A Wellington inner-city lobby group is wary of zealous councils implementing their own earthquake-strengthening policies.
Inner city residents and business association chairwoman Geraldine Murphy told NBR ONLINE some councils are keen to implement the 67% earthquake standard on quake-prone buildings.
She says in 2011 Hutt city council agreed on a revised draft policy which would require all quake-prone buildings in Lower Hutt to meet at least 67% of new building standards regardless of heritage status.
Wellington city council adheres to the 34% minimum standard required by the building code. However earthquake resilience manager Neville Brown says the council strongly recommends anyone undertaking strengthening work to target 67% of the new building standard.
“It’s not an enforceable position – it’s only a recommendation,” Mr Brown told NBR ONLINE.
“Once the ministry has done what it has to and policy changes are made, the council will probably commence a process to review our own quake prone policy again.”
But Ms Murphy says she just does not accept local authorities should be given the ability to set different standards.
"This would create so much uncertainty for building owners," she says.
The deadline has passed for submissions on the Ministry of Business, Innovation and Employment’s quake-prone building policy.
The proposals, which follow on from last year’s royal commission inquiry into the Canterbury earthquakes, would require all buildings to be assessed within five years and, if quake prone, they would need to be strengthened or demolished within 10 years of assessment.
The ministry suggests keeping earthquake standards to 33%, meaning all buildings would need to be strengthened to 34% or demolished.
Building and construction minister Maurice Williamson says a last-minute surge saw 529 submissions, mostly from individuals.
However, 161 submissions came from councils, engineers, property owners, insurers and those interested in heritage buildings.
Mr Williamson says he had hoped to make policy decisions and changes by the middle of the year but is prepared to take longer if necessary.
He says a summary of the 529 submissions will be released only after policy changes are made by cabinet.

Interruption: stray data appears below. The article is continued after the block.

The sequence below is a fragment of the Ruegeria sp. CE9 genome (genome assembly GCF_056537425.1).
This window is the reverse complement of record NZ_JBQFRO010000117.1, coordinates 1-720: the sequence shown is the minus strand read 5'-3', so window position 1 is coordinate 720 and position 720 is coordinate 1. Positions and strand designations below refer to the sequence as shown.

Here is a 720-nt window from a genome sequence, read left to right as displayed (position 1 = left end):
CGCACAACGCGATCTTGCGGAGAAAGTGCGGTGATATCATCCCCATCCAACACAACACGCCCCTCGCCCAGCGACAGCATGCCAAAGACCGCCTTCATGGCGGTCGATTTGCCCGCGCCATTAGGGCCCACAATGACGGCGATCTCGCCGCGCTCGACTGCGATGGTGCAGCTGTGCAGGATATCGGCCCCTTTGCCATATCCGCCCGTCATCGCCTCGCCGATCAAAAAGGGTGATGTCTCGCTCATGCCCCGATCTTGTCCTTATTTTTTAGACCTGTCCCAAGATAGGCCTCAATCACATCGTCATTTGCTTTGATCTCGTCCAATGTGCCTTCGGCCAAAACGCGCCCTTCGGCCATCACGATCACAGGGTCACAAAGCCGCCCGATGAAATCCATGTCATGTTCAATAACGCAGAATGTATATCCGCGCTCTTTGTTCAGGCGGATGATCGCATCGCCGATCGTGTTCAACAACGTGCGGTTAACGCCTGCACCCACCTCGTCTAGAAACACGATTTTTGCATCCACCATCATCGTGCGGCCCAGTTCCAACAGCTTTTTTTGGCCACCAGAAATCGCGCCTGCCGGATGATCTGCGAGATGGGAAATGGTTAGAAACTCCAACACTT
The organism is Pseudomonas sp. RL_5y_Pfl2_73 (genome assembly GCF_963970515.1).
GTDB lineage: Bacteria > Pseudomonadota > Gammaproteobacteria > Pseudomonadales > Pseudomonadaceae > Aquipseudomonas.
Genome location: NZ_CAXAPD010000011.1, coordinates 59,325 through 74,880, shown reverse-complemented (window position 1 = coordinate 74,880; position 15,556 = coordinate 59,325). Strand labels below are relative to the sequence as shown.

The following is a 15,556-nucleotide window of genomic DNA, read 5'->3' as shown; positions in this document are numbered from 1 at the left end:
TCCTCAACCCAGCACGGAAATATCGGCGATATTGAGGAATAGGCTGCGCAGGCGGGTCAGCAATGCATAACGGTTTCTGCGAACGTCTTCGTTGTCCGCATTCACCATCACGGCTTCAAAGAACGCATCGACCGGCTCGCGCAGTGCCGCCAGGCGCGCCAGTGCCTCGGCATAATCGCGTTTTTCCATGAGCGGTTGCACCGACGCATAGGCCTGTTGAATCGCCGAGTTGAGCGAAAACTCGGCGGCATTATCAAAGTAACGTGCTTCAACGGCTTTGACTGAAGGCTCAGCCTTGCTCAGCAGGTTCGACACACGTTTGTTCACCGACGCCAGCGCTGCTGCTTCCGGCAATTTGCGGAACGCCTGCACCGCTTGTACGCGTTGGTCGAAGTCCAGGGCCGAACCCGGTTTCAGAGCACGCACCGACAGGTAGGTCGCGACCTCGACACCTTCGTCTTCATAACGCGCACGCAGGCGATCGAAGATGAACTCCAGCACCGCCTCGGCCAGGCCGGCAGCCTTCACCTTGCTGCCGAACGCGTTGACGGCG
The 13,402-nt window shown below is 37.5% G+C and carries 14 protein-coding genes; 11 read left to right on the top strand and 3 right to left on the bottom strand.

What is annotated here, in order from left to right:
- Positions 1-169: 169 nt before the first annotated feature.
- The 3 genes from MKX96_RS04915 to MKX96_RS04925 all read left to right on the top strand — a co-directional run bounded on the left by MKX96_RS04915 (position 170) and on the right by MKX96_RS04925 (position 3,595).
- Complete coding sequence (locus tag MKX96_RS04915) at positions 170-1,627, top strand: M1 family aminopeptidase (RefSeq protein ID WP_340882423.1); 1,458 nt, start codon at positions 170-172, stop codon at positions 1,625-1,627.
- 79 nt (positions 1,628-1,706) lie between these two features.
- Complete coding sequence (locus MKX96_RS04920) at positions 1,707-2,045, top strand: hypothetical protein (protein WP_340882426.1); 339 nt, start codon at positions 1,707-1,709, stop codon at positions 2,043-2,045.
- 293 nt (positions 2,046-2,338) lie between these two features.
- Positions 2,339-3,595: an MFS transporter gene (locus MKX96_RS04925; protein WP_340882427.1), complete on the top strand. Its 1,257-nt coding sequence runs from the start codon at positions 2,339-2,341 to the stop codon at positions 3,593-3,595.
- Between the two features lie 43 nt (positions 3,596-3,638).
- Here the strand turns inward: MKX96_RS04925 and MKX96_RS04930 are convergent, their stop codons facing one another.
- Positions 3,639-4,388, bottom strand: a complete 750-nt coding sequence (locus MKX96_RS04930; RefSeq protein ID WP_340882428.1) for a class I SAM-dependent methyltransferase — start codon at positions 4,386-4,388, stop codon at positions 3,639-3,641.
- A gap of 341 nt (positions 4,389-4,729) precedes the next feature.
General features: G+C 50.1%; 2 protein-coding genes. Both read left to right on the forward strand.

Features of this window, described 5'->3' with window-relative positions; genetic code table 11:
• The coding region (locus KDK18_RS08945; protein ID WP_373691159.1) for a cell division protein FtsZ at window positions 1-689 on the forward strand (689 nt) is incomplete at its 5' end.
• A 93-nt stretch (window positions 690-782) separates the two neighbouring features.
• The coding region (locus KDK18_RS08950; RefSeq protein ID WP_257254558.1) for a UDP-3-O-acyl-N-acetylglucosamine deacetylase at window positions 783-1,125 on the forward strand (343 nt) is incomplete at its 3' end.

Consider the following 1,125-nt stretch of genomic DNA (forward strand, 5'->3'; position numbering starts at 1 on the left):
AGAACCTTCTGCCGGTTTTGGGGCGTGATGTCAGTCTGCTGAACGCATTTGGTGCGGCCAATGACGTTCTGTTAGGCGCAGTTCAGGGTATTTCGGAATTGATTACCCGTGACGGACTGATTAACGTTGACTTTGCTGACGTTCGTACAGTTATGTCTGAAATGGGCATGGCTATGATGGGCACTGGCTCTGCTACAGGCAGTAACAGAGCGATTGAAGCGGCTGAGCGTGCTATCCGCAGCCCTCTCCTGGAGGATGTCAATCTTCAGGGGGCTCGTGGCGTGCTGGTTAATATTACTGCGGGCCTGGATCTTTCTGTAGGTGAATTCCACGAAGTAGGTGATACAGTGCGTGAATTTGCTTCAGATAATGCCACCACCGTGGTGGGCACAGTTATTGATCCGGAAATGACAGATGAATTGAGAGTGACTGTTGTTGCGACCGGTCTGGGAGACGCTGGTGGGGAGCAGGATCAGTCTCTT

Another major concern
Ms Murphy says another major concern is whether any update to the building law will be linked to even stricter strengthening requirements.
If the standard keeps rising, it will simply create more uncertainty and added expense for building owners.
She says she has heard of one heritage building in Wellington which will cost $2 million to strengthen to the required 34% and $5 million to take it to two-thirds of new building standards.
“If the body corporate was required to strengthen it to 67%, they’ve told me they would simply wait until the building falls down and demolish it.
“I don’t think anyone is looking at the effect of making building owners spend their money on something based on the probability – which is quite low – that there could be a shake which impacts economic resilience in the city… It’s just ludicrous,” Ms Murphy says.
“To give credit to Wellington city council, they’ve been doing a lot of work looking at financial incentives and assistance … the government’s been doing nothing. That’s a real concern – they’re not engaging with us,” Ms Murphy says.
The ministry held a number of public hearings across the country earlier this year to gauge public opinion before the submissions cut-off period.
Wellington property developer Ian Cassels says there needs to be incentives offered to building owners to strengthen.
“There are lots of disincentives in the system, including having to go through massive consultation periods before consent is even given."
He says costs are too high for many owners and there is no direct desire to make things as easy as possible.
Late last year, Prime Minister John Key conceded the royal commission’s report had “potentially wide-ranging ramifications for the entire country” and said building costs could rise if building regulations are toughened.
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